Consultant Peter Kageyama is an avid board gamer, playing two nights a week when he's home, and attending several large exhibitions.
Executive: Peter Kageyama, a St. Petersburg-based author, speaker and international consultant on placemaking. Kageyama is the author of two books: “For the Love of Cities: The Love Affair Between People and Their Places” and “Love Where You Live: Creating Emotionally Engaging Places.” He speaks on community development around the country and is working with St. Petersburg Mayor Rick Kriseman on a video series called “St. Pete in Progress.”
Diversion: Board games. Kageyama is a self-proclaimed “board-game nerd.” But not what most people think of, such as Monopoly and Clue. He enjoys games that are more challenging and strategic — more modern games like Lord of the Rings and Marvel Super Hero games. “Board games are thematic, fun and great mental puzzles,” he says. Kageyama's favorite game right now is Terraforming Mars, a strategic game where players work to turn Mars from a lifeless planet to a place where colonization could happen.
Gateway drug: Kageyama's love for games dates back to when he was a teenager. He loved Dungeons and Dragons. That was a “gateway drug that got us in to this kind of play,” he jokes. Later, he started enjoying games created by American board-game company Avalon Hill, which are oftentimes military simulations or war games.
After college, Kageyama stopped playing as many games. About five years ago, his partner, Michelle Royal, got him the tile game Carcassonne as a holiday gift, and his addiction came back. “The hobby progressed from there,” Kageyama says. “A few games became over 500.”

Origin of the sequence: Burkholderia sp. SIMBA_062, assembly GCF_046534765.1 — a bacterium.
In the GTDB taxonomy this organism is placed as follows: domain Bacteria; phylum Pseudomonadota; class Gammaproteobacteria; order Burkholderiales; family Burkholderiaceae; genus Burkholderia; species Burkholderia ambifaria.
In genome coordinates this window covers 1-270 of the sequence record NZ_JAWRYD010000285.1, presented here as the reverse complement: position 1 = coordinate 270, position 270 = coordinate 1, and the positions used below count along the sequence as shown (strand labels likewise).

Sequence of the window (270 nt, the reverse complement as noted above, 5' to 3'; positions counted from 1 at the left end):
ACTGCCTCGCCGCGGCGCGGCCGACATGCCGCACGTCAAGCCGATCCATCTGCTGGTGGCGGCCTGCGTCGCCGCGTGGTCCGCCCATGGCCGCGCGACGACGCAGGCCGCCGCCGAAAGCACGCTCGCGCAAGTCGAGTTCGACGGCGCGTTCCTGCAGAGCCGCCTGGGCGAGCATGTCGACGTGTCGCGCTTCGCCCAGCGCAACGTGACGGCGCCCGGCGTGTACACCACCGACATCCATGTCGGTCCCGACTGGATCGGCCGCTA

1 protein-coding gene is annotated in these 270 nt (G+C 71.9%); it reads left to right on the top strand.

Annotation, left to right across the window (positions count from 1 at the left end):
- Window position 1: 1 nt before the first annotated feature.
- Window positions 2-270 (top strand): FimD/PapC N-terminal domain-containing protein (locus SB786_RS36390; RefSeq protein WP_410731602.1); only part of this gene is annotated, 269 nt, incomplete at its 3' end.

Balance and challenge: Though most executives turn to a hobby to relax the mind, Kageyama enjoys engaging it. “It turns on a different part of my brain,” he says. He also enjoys getting away from technology and being more social. “We have tons of screen time, and we're looking for something that brings us back in balance,” he says.
The drama: Kageyama also enjoys “the drama” of board games. When you play a game like Pandemic, you cheer when you win, and when you take a hit, you groan, he says. But the main reason he enjoys playing board games is because they are more social than video games. “I've met some really great people because of board gaming.”
Though most people think of games as competitive, some are cooperative “where it is you and me against the game,” Kageyama says. An example is Pandemic, where a global contagion is impacting the world, and the players are researchers and medics, working to combat the spread.
Meetups: When Kageyama is home, he plays games a couple nights a week. He belongs to a local Meetup group, The Grand Gamers of St. Petersburg. A lot of gaming culture is centered on local game stores, according to Kageyama. His favorite is Critical Hit Games in St. Petersburg, where there are games for sale, but they also invite people in to play. “They are nurturing the culture,” he says.
Conventions: With the growing love for games, Kageyama attended the Dice Tower Gaming Convention in 2013, an Orlando show “with four days of non-stop board gaming,” he says. At the conventions, you have breakfast and then from noon to 2 a.m. you play games, according to Kageyama. He's also attended Gen Con in Indianapolis the past four years, which is the main gaming convention in the U.S. with more than 60,000 attendees. He recently attended the Board Game Geek convention in Dallas.
Signature events: Though he hasn't found work through his hobby, Kageyama has used examples from the game world to explain some of his ideas. For example, when he talks to cities about finding a signature event, he often brings up Gen Con, which used to be hosted in Lake Geneva, Wis. It's now the second-largest convention that Indianapolis hosts. It's similar to Comic-Con in San Diego, which attracts 160,000 people and is the largest convention in the city.
“When looking for a signature event, look what's already going on,” Kageyama advises. “Cities want the next South by Southwest. But with a little love and a little support,” a small event for a niche group can grow “and find that authenticity,” he says.